Agree wholeheartedly about the little Russian touring companies. It's especially unfortunate when they make tapes to accommodate five-minute curtain calls -- except the audience stops clapping after about 90 seconds, and there's just dead air and huffy dancers.

alexandra

#6 Celia Yves

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Posted 29 December 1998 - 10:18 AM

Alexandra, sorry that I, myself, was not clear, but I did understand that it was the male solo. I have seen it many times, both live and on video, and I had some troubles picturing it in such a fast version.
Regarding the taped music with pre-set intervals you were telling about, I had heard that things like that happened. I have never seen it, but I would assume that it can get pretty awkward. I also recall, and correct me if I'm wrong, that Russian dancers, amongst others, expect lengthy applause after each variation, as it is, amongst other reasons, a good way to recover.

I also agree with your and Dale's opinions on the importance of a live orchestra. I have some musical training, and I can picture how hard it would be to get the orchestra and the dancers completely in touch with each other. But when this connection is achieved, when everything is there, the result can be pure magic. For example, in Les Sylphides, Chopin's music can require a lot of rubato. And the dancers don't necessarily need to be perfectly on the beat, especially, perhaps, when the music is played rubato - sometimes, being just ahead of or just behind the music can convey more feeling. When in a ballet, there is total fusion between a top-notch orchestra and top-notch dancers, it can become absolutely magnificent.

Celia



[This message has been edited by Celia Yves (edited 12-29-98).]

#7 Margot

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Posted 29 December 1998 - 10:57 PM

On the subject of lenghty applause for russian dancers, I read somewhere (the problem is I can't remember where and when) that it was also a matter of russians dancing so little on stage. Under communist government, even the principals might dance only once a month on stage, because everybody had to be equal, so each principal got the same number of performances as all the others. Management would not consider the public's preferences, the star system did not exist and selling tickets was not an issue because there were always full houses (politicians, party members etc.) So if you love dancing enough to make it your life, but get to dance in front of the public once a month or even less, then you really want that applause... and I could understand that.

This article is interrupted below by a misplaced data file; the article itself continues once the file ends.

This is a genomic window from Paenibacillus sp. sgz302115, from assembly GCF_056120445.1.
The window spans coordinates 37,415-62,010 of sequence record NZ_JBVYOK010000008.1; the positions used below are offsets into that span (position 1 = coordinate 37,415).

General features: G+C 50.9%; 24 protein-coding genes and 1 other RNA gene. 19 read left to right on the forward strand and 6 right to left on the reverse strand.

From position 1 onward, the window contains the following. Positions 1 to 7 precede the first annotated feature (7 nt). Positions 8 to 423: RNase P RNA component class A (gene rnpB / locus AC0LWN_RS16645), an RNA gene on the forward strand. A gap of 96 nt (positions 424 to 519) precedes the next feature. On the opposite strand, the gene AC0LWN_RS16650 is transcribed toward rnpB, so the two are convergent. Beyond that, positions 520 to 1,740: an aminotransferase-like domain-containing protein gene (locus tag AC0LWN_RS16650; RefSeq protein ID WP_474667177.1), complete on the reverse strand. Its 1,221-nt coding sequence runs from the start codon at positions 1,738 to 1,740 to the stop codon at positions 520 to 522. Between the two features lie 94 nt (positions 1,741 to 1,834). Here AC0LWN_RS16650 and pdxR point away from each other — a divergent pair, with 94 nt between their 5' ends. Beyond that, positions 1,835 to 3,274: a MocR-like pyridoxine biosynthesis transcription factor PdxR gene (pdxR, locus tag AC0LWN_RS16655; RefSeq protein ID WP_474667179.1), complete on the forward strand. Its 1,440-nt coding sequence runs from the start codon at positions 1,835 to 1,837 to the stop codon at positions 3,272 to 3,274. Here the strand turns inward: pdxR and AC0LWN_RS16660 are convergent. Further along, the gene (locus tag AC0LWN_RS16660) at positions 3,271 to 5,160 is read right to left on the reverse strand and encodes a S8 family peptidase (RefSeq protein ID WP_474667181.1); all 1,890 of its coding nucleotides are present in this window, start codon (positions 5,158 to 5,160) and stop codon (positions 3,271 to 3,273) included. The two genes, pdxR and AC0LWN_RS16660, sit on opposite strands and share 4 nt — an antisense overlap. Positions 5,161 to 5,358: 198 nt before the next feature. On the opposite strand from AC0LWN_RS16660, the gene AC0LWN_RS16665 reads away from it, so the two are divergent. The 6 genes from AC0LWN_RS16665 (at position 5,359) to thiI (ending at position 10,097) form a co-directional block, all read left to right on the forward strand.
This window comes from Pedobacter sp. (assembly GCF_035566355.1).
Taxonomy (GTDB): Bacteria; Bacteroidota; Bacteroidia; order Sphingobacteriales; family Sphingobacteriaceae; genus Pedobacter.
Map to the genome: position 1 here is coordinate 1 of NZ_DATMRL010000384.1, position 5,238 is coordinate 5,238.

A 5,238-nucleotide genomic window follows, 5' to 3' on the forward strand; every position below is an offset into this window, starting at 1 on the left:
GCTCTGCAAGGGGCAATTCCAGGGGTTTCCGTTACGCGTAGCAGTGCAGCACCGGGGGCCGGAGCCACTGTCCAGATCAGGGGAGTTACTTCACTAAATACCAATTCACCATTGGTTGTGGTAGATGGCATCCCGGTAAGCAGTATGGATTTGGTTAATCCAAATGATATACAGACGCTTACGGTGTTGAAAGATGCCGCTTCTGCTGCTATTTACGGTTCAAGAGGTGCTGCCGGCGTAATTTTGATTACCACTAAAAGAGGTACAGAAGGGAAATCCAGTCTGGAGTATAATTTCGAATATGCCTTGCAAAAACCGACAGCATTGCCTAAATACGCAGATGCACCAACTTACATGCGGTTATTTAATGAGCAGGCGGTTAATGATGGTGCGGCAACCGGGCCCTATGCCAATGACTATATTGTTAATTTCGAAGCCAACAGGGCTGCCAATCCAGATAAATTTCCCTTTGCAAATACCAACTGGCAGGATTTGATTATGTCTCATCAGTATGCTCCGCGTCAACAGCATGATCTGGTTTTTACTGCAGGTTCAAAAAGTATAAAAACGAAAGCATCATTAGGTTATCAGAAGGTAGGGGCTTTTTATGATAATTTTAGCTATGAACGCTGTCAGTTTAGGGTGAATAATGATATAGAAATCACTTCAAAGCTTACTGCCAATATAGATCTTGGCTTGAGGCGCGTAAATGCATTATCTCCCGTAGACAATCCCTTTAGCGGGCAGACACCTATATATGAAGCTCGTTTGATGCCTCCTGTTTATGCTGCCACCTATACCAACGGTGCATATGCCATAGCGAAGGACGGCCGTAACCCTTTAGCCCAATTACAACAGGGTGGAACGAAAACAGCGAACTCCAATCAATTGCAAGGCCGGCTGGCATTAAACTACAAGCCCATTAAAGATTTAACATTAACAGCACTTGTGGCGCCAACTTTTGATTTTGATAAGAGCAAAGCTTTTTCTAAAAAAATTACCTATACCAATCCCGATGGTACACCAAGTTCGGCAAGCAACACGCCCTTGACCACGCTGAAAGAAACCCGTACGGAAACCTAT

The problem is, I think conditions changed a lot, russian dancers are a lot more exposed to public performances but they did not change and they still try to "milk" the applause. That can be very disturbing.

Margot

#8 Ed Waffle

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Posted 02 January 1999 - 12:15 AM

A lot of modern dance troupes use taped music--possibly because that is what they can afford. Many companies barely pay their dancers, so hiring musicians would be prohibitive.

Taped music for ballet, however, is another matter. I saw a touring French company last year that used prerecorded music and it was distracting. The two piano reductions that have been mentioned can be extraordinary in the hands of talented pianists (although I prefer the pianos in the pit). Opera companies on tour sometimes use the piano reductions to some very complex works--and the music seems to be all there. Such is the magic of the theater.

The interaction, when it happens, between the pit and the stage is probably better mentioned in another thread--possibly one on the dearth of good conductors available now.
A few years ago the Louisville Opera tried what they called a virtual orchestra--some especially programmed synthesizers in the pit, run by two or three people. An idea whose time has not yet come and which I pray is not the wave of the future.